It’s hard to put rules on being a student because every student is different. There are however, certain tenets and ideas that are applicable to all. These five life mottos will help you to student success.
You’re good enough
Many students worry about their ability to handle the course they’re on. They think other students must be so much more intelligent and capable than they are. Well, it’s true that you’re probably not among the very top students – only a few can be – but you should remember one thing: you were good enough to get into your university. You may well have won that place over dozens of other applicants. So don’t doubt yourself; you clearly have what it requires to do well.
Having faith in yourself isn’t easy. We’re taught to be modest and not to celebrate our achievements. But I want you to start believing that you’re capable of doing pretty much anything you want – within reason, of course! You’re every bit as smart as most students on your course, so believe in yourself and your abilities to succeed. And work towards that – success won’t just happen.
Everyone needs help sometimes
When you find yourself going having difficulty with your studies, you’re bound to believe that you just aren’t up to the demands of your course. But everyone needs help sometimes. There’s no shame in finding something challenging. It’s going to happen again and again throughout your life. Nobody has it easy all the way through, no matter how effortless their life seems. What you’re not seeing is the doubts and challenges they’re facing; just because it seems that everything is falling into their lap doesn’t mean that it’s true.
It’s a similar thing with the social aspect of university. You get the impression that everyone else is having a wild social life, and you’re the only one left at home or skulking in the corner wishing you had the nerve to start chatting to strangers. The fact is that everyone is nervous about making friends; it will happen naturally as you get to know other students.
Make the most of the time
Those three years at university will go quickly. Before you know it, you’ll be handing in your dissertation and waiting to hear the results. So, make the most of the years before you enter the workplace. Try out new experiences and join clubs – there are loads of different social groups and activities on campus. Don’t be afraid to give up something you’re not enjoying and try another activity instead. There’s no sense in sticking with a group that isn’t working for you.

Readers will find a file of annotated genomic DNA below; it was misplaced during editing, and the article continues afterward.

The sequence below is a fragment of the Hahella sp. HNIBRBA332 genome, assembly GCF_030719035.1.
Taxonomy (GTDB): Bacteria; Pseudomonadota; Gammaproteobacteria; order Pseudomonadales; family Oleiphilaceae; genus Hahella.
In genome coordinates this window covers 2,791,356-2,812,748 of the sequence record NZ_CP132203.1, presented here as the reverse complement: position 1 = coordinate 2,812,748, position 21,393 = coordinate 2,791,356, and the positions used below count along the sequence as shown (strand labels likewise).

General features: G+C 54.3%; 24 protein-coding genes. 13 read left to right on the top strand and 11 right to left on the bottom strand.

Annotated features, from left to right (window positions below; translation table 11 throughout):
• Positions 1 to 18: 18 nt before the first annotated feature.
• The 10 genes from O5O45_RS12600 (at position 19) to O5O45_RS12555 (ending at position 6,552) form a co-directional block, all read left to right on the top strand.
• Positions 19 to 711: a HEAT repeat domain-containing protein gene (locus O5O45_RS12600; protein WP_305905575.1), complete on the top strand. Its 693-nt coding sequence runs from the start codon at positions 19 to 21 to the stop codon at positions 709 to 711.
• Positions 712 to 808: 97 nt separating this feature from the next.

Live your own life
Less confident people often attach themselves to more outgoing people. The danger is that you just become another version of them, because you admire their confidence. Be yourself, and if that involves taking time to discover who you are, that’s fine. This is the time to explore!
University life can often revolve around alcohol, and anyone who isn’t into that kind of lifestyle can feel excluded. But there are alternatives if you look. You shouldn’t feel obliged to party hard just to feel accepted. A lifestyle based around drinking is a health hazard, and you could put yourself at risk if you overindulge. There are better ways for students to have fun.
Balance is important
While you’re at university, you should aim to have a balance in your life. You shouldn’t be in the library all the time and never having a day off, and nor should you spend all your time in the uni bar. You may well have to work part-time, but try not to let your studies suffer. A schedule may well help you to get organised and fit everything into your day.
Keep control over your health as well. Don’t overdo it where alcohol is concerned or miss out on getting enough sleep. Take time out to enjoy yourself as well as working hard. Also keep an eye on your diet; there’s nothing wrong with the occasional indulgence in junk food, but try to eat well the majority of the time. It’ll help you cope with the demands of university if you’re properly nourished.
Avoid the temptation to miss early lectures because you were out late last night or can’t be bothered to get out of bed. After all, you’re there to study, so don’t prioritise your social life over classes or essays.